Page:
ATHENS — The rise of Super Conferences is the latest in a series of milestones signaling that the new era of college football is upon us.
It was inevitable, really, that some survival of the fittest would unfold after the recent evolutionary stages of NIL and one-time transfers.
College football has become big business with elite head coaches earning $10 million a year and top assistant coaches earning $2 million.
Private football buildings cost over $80 million and are considered a “must” for championship-level programs.
Power programs can only soak their elders and boosters so much. This is especially true with the swoon stock market causing even the wealthiest retirees to think twice about the relationship between their fixed income and giving.
The answer and the culprit are the same: more money.
There are bigger TV deals waiting for schools in major conferences, and so the gold rush is on with Oklahoma and Texas leaving the Big 12 for the SEC last year, and the USC and UCLA ditching the Pac-12 for the Big Ten last week.
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As in any transaction, there are winners and losers.
Some traditionalists might argue, but there is no alternative but to generate additional revenue to fund the cost of doing business.
It’s better for advertisers to foot the bill – the value of advertising is greater when more markets are reached and the product is better – than big increases in ticket prices or more games on pay-TV.
SEC and Big Ten
The conferences separated by adding traditional powerful programs that broadcast two of the five main television markets in the country.
The Power 5 is now the Power 2, and you could say they just have to regulate themselves in football without any further involvement from the NCAA.
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Expansion of the CFP
A majority of fans demanded that college football have a playoff system more in line with other sports, rather than a bowl system that casts a wide net and rewards many.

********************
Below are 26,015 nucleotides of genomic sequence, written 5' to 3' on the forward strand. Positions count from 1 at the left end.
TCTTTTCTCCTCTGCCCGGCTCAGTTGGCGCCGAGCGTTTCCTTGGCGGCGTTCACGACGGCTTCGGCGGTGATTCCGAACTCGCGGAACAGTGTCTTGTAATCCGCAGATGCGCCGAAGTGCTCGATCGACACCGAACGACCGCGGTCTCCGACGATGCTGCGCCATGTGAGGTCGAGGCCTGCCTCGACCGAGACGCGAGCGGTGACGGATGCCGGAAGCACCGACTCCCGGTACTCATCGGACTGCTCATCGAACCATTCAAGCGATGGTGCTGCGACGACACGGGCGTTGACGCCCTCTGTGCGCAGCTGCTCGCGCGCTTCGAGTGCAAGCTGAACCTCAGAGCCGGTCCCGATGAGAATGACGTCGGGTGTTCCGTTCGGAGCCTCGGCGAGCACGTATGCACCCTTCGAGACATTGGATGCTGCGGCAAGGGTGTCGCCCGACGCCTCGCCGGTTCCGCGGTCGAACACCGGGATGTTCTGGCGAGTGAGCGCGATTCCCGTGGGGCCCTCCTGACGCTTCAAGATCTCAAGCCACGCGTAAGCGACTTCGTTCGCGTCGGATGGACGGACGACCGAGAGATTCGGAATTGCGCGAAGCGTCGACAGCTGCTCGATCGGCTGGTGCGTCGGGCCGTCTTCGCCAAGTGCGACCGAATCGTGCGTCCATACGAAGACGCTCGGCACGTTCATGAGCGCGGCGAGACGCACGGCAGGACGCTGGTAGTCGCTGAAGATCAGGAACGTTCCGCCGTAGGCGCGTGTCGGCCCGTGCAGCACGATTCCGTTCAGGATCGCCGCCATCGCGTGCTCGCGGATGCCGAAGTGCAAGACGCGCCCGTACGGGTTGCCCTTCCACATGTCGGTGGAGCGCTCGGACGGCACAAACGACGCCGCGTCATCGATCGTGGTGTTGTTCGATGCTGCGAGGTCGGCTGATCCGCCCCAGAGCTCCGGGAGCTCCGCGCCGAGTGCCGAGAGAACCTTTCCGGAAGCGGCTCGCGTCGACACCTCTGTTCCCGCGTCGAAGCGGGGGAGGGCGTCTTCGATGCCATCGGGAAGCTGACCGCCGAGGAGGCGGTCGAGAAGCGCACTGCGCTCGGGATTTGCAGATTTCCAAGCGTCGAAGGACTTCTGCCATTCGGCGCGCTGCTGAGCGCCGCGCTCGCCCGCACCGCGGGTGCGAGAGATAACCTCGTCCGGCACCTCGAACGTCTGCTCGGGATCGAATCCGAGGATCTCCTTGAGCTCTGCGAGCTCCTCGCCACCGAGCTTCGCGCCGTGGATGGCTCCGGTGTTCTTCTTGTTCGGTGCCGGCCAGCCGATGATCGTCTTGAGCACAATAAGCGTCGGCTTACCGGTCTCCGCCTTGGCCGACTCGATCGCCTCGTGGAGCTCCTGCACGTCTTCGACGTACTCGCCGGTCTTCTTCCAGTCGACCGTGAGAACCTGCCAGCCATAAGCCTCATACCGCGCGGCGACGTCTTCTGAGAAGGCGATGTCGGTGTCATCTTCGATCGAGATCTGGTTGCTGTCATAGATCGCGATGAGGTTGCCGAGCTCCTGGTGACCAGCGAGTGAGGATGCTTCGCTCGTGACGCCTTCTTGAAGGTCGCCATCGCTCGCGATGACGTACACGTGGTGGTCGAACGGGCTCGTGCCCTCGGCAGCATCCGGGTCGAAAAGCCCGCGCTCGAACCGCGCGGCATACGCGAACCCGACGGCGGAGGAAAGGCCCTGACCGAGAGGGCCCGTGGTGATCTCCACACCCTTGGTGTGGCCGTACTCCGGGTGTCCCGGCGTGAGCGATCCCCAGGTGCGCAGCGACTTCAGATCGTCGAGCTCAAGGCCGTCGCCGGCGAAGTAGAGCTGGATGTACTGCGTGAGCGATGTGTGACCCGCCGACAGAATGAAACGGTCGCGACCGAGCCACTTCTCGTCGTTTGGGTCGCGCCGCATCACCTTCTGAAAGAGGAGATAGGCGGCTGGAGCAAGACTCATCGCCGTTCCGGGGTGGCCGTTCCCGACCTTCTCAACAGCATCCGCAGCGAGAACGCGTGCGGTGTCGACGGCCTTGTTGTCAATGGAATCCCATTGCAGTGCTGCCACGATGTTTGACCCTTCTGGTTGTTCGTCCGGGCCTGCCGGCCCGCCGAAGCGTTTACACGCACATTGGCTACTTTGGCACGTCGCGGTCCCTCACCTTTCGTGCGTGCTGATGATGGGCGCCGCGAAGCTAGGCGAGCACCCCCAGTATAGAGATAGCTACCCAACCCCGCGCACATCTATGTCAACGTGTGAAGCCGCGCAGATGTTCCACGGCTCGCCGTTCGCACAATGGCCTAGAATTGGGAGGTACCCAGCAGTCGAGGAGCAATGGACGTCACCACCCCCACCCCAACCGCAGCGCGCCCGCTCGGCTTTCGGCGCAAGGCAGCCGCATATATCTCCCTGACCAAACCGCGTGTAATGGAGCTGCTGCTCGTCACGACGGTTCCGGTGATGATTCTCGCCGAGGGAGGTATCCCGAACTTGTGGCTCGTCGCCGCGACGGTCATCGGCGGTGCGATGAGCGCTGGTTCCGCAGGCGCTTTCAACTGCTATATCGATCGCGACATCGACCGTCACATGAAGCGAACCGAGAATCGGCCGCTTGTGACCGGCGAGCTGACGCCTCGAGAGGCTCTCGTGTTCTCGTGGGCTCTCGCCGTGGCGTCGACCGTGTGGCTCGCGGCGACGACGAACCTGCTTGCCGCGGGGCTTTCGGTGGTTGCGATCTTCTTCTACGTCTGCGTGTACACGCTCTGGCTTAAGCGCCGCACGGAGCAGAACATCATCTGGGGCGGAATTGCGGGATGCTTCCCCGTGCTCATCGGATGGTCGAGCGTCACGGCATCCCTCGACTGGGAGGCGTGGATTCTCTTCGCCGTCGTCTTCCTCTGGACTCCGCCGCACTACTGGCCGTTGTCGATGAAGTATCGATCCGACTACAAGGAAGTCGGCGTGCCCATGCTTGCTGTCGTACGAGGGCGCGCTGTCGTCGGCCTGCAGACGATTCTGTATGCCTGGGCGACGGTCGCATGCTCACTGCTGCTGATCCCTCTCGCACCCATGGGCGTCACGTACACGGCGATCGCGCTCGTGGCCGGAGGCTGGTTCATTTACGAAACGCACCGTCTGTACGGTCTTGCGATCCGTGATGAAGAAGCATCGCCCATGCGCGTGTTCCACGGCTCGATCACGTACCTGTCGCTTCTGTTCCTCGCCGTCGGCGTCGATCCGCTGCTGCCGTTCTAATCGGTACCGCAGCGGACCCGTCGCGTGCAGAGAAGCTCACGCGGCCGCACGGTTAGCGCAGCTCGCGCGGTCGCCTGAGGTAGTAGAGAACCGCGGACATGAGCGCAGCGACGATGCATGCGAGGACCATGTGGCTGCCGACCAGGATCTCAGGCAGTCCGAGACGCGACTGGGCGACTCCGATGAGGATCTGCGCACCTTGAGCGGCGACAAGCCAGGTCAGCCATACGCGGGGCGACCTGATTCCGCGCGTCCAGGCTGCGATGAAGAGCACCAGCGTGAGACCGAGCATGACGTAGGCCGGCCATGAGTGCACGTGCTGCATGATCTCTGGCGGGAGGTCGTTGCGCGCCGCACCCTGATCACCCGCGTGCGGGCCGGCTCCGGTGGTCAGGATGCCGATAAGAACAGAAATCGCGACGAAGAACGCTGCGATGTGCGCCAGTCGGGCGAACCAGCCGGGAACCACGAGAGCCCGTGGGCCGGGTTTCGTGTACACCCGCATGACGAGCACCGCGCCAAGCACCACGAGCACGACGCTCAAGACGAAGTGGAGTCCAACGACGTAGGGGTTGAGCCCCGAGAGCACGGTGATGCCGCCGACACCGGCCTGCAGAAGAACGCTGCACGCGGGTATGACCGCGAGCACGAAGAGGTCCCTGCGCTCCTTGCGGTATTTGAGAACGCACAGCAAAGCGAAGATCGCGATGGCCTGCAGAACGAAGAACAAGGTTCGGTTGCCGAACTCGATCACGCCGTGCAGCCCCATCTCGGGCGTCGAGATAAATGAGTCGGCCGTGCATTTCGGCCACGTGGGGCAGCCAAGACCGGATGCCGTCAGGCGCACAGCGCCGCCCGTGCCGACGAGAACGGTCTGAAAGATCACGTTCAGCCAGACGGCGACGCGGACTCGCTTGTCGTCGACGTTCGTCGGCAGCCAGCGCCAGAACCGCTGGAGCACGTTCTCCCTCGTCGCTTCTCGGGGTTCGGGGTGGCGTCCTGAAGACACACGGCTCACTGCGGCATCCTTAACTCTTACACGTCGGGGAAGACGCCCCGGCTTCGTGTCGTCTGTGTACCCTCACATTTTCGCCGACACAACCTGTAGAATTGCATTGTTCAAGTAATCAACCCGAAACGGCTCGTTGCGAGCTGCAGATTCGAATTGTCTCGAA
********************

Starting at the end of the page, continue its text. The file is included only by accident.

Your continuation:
So here we are about to see the college football playoffs expand to satisfy the majority and make even more money and generate even higher odds.
It is inevitable that the CFP field will double, or even triple, by four teams once the current contract ends in 2025.
The Irish have had their own television rights with NBC for over 30 years, but the current contract expires in 2025 and Notre Dame will likely be forced to join a conference.
The Big Ten has reportedly reached out to the school in South Bend, Ind., as it fits the core of its geographic footprint and would secure traditional rivalries with Michigan State, USC and Michigan.
It would be quite a move if the SEC could somehow lure the Irish, as Notre Dame represents one of college football’s richest gems.
ACC, Big 12, Pac-12, Group of five
The shift to Super Conferences has stratified college football into even more layers, with the ACC, Big 12 and Pac-12 sinking into the ranks of the middle class, while Group of Five schools must reconsider their existence and their purposes at the FBS level.
The ACC cannot offer Notre Dame football enough money to join their league, even though the Irish have other sports in this conference. The ACC TV contract is worth $240 million while the Big Ten negotiate a $1 billion deal with Fox.
The Big 12 is gutted with Texas and Oklahoma leaving for the SEC in 2025. In 2024, USC and UCLA bring the nation’s No. 2 television market to a Big Ten that already has schools in the shadow of No. 1 (New York City) and the No. 3 (Chicago) television markets.
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The Rose Bowl is the biggest loser of them all, but all bowl games as we know them are life support.
The stadiums and logos will remain the same, but the conference ties that once gave them a unique flavor will largely dissipate.
The playoffs, by their very nature, have already stripped away the layers of fun that bowl games once offered players with unique outings and mutual team events.
The most recent 12-team playoff model included a first round of games to be played on team campuses, further compounding what were once considered college football’s most attractive features.
Most non-paying sports
Super Conference schools will be in a great position to look after their non-profit sports with valuable expanding television contracts and providing opportunities for more exposure and ZERO value.
Already, SEC college baseball and softball fans are salivating at the thought of adding the WCWS Oklahoma juggernaut, along with the CWS Texas and Oklahoma teams, to the South League.
But the majority of non-revenue-generating college sports programs are outside of Super Conferences, and with their football programs experiencing a significant drop in revenue, it will be difficult to keep them funded.
Part of surviving the fittest is weeding out the weakest, and in these cold and tough economic times, the health of a sport is determined by its wealth.